AudioDateDownLeftRightUpIconClosefacebookReportGallerySettingsGiftLanguageGridLanguage iconListMapMenunoAudionoPhotoPhotoPlayPlusSearchStartwitterUserVideo

Spotlight on the Gulf Coast: Weekend Fallout Alert

Today, we spotlight a potential fallout scenario in the Gulf of Mexico region. The featured actors in this scenario – increasingly intense trans-Gulf migration from northern Central and South America moving in favorable southerly winds and a cold front with precipitation marching east from the Rockies into the eastern US. Below, we have weather forecast maps for the coming 48 hours as well as our bird migration forecast maps to examine the situation in a little more detail.

First,┬álet’s look at the weather forecast. A strong low pressure center (e.g the “L” on the map) moving from the central Great Plains into the Ohio River Valley from Friday through Sunday is associated with a significant boundary between air masses, represented as a cold front on this map with a blue line with blue triangles.

As the frontal boundary reaches the coast of Texas early Saturday morning, winds ahead of the front are southerly and favorable for migration and behind the front with shift to northerly directions. This shift, and the forecast precipitation for coastal areas and the Gulf of Mexico, are the typical and primary ingredients for coastal fallouts – birds in transit over the Gulf of Mexico encounter conditions like these that inhibit their forward progress and force them to seek the closest available habitat for shelter and refueling. In the next 12-24 hours, the front continues to push to the east, and with it the zone of unfavorable migration conditions that could induce fallouts moves east as well.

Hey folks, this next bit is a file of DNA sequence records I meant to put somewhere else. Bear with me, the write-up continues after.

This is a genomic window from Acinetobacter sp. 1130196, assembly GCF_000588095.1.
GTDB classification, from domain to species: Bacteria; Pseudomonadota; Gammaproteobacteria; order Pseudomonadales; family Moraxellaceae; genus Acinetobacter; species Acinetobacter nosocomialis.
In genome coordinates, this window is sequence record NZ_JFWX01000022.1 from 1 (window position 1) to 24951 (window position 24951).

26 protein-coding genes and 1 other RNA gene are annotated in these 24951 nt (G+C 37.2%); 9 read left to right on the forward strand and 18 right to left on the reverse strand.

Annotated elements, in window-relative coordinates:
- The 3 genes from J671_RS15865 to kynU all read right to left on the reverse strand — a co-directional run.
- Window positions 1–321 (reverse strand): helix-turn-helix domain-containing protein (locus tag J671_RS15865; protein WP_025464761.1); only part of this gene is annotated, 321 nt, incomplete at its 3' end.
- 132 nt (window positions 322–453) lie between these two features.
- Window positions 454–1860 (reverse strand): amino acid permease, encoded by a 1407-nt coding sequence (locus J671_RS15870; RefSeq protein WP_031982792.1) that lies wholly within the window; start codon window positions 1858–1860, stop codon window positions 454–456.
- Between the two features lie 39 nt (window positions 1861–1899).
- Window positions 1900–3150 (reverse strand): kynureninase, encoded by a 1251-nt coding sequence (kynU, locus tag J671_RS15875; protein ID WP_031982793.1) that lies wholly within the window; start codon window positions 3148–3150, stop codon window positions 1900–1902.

Let’s look at the bird migration forecast. The first medium to locally high intensity migration is forecast to occur in Texas on Friday night (13-14 April), in conditions that are generally quite favorable for migration. Southerly winds will prevail in many areas, including over the Gulf of Mexico (see maps above) albeit not terribly strong. Much of the east, in fact, will experience medium intensity migration on this night. You also may notice that the low pressure center from the weather maps appears on our migration maps outlined in white and gray. And some of the heavy precipitation forecast is also apparent.

By Saturday (14-15 April) that heavy rain associated with the frontal boundary has clearly intensified, organized, and shifted east, and with it comes the potential we mentioned above for fallouts. Much of the central and upper Texas coast and western Louisiana will be in the fallout zone. Given the forecast for low wind speeds aloft over the Gulf of Mexico, concentrations of birds may not be immediately apparent until late in the day or even Sunday morning. Notice how migration is shut down behind the frontal boundary and low pressure system, with little or no migration forecast in the cold front’s wake.